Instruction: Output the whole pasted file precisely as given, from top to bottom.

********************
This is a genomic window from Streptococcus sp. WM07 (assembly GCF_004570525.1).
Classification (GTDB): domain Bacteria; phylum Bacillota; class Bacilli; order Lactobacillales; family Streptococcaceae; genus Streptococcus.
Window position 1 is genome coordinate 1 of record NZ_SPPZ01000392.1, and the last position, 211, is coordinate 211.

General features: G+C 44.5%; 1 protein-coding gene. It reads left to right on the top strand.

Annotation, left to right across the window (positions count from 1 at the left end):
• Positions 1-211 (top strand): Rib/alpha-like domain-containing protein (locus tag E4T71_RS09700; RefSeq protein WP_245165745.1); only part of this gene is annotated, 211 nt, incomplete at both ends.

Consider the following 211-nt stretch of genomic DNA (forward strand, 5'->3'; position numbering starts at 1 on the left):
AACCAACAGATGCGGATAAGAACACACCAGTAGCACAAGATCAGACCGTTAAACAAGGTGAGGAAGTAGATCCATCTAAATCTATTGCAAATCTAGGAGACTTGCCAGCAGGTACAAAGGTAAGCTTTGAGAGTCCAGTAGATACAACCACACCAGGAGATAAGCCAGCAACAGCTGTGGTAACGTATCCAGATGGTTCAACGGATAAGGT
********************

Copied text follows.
This is a genomic window from Streptococcus sp. WM07 (assembly GCF_004570525.1).
Classification (GTDB): domain Bacteria; phylum Bacillota; class Bacilli; order Lactobacillales; family Streptococcaceae; genus Streptococcus.
Window position 1 is genome coordinate 1 of record NZ_SPPZ01000392.1, and the last position, 211, is coordinate 211.

General features: G+C 44.5%; 1 protein-coding gene. It reads left to right on the top strand.

Annotation, left to right across the window (positions count from 1 at the left end):
• Positions 1-211 (top strand): Rib/alpha-like domain-containing protein (locus tag E4T71_RS09700; RefSeq protein WP_245165745.1); only part of this gene is annotated, 211 nt, incomplete at both ends.

Consider the following 211-nt stretch of genomic DNA (forward strand, 5'->3'; position numbering starts at 1 on the left):
AACCAACAGATGCGGATAAGAACACACCAGTAGCACAAGATCAGACCGTTAAACAAGGTGAGGAAGTAGATCCATCTAAATCTATTGCAAATCTAGGAGACTTGCCAGCAGGTACAAAGGTAAGCTTTGAGAGTCCAGTAGATACAACCACACCAGGAGATAAGCCAGCAACAGCTGTGGTAACGTATCCAGATGGTTCAACGGATAAGGT